In one embodiment, portions of the implant may include anchoring elements used to aid in holding the implant in place.

One example of a procedure to implant the prosthesis will now be described. FIGS. 17 and 18 illustrate an embodiment of an anterior introducer 400, which can be used to implant the anterior implant 10. As indicated in the figures, the introducer 400 comprises a handle 402 that includes a proximal end 404 and a distal end 406. The handle 402 is generally sized and shaped to fit within a surgeon's hand and, as depicted in FIGS. 17 and 18, can be contoured to facilitate firm gripping.

A needle 408 extends from the distal end 406 of the handle 402. As shown in FIG. 17, the needle 408 exists substantially within a single plane. As is most clearly shown in FIG. 18, the needle 408 comprises a first substantially straight section 410 that directly extends from the handle 402 substantially parallel to a longitudinal axis of the handle (not identified). Extending from the straight section is a curved section 412. By way of example, the curved section 412 extends along an arc having a radius of curvature of approximately 36.5 mm. The curved section 412 leads to a second substantially straight section 414 that terminates in a blunt tip 416. As is apparent from FIGS. 17 and 19, the straight section 414 is narrowed relative to the remainder of the needle 408 and is defined by two opposed lateral flat surfaces 418 and 420. Returning to FIG. 18, an elongated opening 422 is formed through the straight section 414 adjacent the tip 416. The opening generally extends along the length direction of the needle and serves as an attachment mechanism for releasably attaching an arm of an implant (e.g., anterior implant 10) to the needle. As shown in the cross-sectional view of FIG. 19, the opening 422 extends from one flat surface 418 to the other flat surface 420 of the needle. Although an opening has been identified, the needle can be provided with other attachment mechanisms that can secure the implant to the needle.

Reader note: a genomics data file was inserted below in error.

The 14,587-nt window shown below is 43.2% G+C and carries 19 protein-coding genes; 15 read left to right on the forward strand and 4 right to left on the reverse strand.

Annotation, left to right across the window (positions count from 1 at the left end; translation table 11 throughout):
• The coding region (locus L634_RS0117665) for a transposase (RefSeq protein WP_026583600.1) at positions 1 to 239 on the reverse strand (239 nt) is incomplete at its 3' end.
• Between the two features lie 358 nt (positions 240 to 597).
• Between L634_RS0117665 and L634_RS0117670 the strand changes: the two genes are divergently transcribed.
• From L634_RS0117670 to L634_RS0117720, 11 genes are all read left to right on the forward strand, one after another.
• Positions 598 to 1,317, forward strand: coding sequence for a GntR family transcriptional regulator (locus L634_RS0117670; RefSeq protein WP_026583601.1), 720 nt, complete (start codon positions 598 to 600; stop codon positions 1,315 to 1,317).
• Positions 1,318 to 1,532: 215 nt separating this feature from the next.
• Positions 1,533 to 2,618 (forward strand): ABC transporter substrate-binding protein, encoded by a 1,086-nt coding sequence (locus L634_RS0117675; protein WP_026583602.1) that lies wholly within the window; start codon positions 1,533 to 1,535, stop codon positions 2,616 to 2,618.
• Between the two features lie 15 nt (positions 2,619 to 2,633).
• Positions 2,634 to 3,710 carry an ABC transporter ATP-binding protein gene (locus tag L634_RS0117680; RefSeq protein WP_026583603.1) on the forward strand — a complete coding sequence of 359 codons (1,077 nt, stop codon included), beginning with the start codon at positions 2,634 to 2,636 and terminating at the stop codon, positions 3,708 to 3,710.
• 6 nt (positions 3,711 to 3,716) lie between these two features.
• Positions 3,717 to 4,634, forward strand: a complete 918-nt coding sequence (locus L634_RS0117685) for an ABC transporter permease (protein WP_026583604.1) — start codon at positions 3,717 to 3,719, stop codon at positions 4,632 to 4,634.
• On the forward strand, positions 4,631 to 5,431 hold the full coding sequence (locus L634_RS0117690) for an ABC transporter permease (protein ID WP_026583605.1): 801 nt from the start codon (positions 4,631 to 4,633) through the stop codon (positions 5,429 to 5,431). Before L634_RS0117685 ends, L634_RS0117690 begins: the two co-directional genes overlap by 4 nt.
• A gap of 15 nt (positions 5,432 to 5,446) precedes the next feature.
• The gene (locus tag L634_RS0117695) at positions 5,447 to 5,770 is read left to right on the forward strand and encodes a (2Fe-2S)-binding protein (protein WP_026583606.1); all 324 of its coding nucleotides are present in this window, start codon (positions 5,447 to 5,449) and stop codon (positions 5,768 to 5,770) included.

The handle can be constructed of any suitable rigid material, such as a metal or a polymeric material, as the present invention is not limited in this respect. The needle can be constructed of a biocompatible, strong material, such as stainless steel. In some embodiments, the handle and needle can be composed of the same material and may even be unitarily formed together so as to have a monolithic configuration.

FIGS. 20 and 21 illustrate an embodiment of a posterior introducer 500, which can be used to implant the posterior implant 78 (shown on FIG. 2) or the posterior implant 200 (shown in FIG. 3). As indicated in the figures, the introducer 500 comprises a handle 502 that includes a proximal end 504 and a distal end 506. The handle 502 is generally sized and shaped to fit within a surgeon's hand and, as depicted in FIGS. 20 and 21, can be contoured to facilitate firm gripping.

A needle 508 extends from the distal end 506 of the handle 502. As shown in FIG. 20, the needle 508 exists substantially within a single plane. As is most clearly shown in FIG. 21, the needle 508 comprises a first substantially straight section 510 that directly extends from the handle substantially parallel to a longitudinal axis of the handle (not identified). Extending from the straight section 510 is a curved section 512. In the illustrated embodiment, the curved section 512 comprises first curved portion 514 adjacent the straight portion 510 that has a relatively small radius of curvature, and a second curved portion 516 distant from the straight portion that has a relatively large radius of curvature. The two distinct portions 514, 516 of the curved section 512 facilitate manipulation of the needle 508 within the body such that the needle can be passed through an external incision, passed deep into the pelvic cavity adjacent the ischial spine, introduced into the vaginal vault, passed down through the vagina, and exteriorized from the vaginal introitus. More particularly, as is apparent from FIGS. 24A-24E described below, the second curved portion 516 having the greater radius of curvature is used to form a relatively straight passage deep into the pelvic cavity and to traverse the distance from the vaginal vault to the vaginal introitus, while the first curved portion 514 having the smaller radius of curvature is used to rotate or pivot the second curved portion to enable its traversal through the pelvis. By way of example, the first curved portion 514 has a radius of curvature R1 of approximately 48 mm through an angle of approximately 72 degrees, while the second curved portion 516 has a radius of curvature R2 of approximately 78 mm through an angle of approximately 70 degrees, such that the second curved portion has a radius of curvature that is nearly twice that of the radius of curvature of the first curved portion.